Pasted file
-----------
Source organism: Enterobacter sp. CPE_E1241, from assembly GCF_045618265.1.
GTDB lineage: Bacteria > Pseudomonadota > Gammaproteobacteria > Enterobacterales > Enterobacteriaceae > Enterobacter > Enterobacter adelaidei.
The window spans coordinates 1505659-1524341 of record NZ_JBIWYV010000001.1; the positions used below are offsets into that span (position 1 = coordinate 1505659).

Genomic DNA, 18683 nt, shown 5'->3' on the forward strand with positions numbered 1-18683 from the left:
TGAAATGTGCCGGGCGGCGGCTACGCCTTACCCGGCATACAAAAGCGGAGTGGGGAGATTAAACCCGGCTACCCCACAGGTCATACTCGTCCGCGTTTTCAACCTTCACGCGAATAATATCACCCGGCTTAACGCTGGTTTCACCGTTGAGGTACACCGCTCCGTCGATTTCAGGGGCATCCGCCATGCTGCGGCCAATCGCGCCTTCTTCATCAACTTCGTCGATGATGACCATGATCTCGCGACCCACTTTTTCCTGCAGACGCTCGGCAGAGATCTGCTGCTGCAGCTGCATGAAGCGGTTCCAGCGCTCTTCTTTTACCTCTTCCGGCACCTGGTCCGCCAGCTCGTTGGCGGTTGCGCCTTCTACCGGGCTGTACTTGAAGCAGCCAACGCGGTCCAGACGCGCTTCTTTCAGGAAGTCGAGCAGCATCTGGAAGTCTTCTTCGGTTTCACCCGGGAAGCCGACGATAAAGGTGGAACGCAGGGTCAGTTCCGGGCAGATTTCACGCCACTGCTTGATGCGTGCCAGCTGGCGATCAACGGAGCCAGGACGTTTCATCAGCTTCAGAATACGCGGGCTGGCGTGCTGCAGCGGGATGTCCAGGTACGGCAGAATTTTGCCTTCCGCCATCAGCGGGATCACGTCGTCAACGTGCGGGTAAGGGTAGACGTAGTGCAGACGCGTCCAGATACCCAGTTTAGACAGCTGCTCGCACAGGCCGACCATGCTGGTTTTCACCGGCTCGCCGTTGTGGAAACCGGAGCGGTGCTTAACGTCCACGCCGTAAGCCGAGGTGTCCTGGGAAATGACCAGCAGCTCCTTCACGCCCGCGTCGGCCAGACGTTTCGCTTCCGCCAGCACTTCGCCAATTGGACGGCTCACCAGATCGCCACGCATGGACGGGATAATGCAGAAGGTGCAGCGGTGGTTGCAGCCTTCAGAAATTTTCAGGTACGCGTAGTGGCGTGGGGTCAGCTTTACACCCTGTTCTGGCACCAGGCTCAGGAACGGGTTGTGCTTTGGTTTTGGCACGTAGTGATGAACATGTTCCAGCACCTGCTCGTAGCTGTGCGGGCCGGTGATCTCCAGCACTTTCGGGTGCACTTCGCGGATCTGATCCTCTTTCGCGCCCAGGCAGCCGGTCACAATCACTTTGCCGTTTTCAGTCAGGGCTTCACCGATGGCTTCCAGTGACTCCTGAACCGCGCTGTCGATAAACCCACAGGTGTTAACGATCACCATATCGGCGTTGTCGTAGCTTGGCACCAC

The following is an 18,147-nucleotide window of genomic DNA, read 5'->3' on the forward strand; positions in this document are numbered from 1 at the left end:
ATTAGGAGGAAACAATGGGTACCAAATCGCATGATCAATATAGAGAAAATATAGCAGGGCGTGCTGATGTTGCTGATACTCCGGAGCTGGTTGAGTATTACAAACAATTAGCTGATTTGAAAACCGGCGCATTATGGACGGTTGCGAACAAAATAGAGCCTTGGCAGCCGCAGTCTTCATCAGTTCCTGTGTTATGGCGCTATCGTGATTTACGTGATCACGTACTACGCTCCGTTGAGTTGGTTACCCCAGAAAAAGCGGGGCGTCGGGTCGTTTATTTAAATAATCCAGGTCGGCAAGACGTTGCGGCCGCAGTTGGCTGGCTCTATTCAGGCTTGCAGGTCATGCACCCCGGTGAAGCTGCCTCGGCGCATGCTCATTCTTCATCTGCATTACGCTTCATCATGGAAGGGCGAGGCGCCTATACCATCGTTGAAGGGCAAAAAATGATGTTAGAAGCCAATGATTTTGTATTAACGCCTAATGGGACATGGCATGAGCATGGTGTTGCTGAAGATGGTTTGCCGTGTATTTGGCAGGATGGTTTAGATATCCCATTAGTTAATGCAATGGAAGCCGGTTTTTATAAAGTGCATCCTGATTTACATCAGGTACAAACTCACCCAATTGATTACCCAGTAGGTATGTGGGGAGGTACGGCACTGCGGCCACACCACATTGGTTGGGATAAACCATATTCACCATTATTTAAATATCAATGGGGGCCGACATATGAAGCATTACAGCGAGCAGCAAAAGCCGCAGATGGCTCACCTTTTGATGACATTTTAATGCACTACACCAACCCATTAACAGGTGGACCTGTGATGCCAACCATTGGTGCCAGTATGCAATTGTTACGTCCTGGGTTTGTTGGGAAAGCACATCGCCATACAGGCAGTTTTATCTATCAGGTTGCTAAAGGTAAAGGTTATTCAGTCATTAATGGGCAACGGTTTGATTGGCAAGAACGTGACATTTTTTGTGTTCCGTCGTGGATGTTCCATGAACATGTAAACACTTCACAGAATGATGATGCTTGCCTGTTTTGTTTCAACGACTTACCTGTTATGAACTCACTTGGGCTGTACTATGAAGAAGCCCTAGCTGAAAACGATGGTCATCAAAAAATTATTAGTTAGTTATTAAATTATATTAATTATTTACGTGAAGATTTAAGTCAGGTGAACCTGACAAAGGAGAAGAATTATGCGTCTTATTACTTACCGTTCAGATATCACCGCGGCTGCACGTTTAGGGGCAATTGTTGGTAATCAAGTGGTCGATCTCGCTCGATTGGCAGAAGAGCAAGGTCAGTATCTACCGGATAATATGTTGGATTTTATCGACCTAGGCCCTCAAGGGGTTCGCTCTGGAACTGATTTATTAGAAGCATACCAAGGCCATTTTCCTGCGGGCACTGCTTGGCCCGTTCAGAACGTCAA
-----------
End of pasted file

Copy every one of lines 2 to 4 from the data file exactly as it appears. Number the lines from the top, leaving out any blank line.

GTDB lineage: Bacteria > Pseudomonadota > Gammaproteobacteria > Enterobacterales > Enterobacteriaceae > Enterobacter > Enterobacter adelaidei.
The window spans coordinates 1505659-1524341 of record NZ_JBIWYV010000001.1; the positions used below are offsets into that span (position 1 = coordinate 1505659).

Genomic DNA, 18683 nt, shown 5'->3' on the forward strand with positions numbered 1-18683 from the left: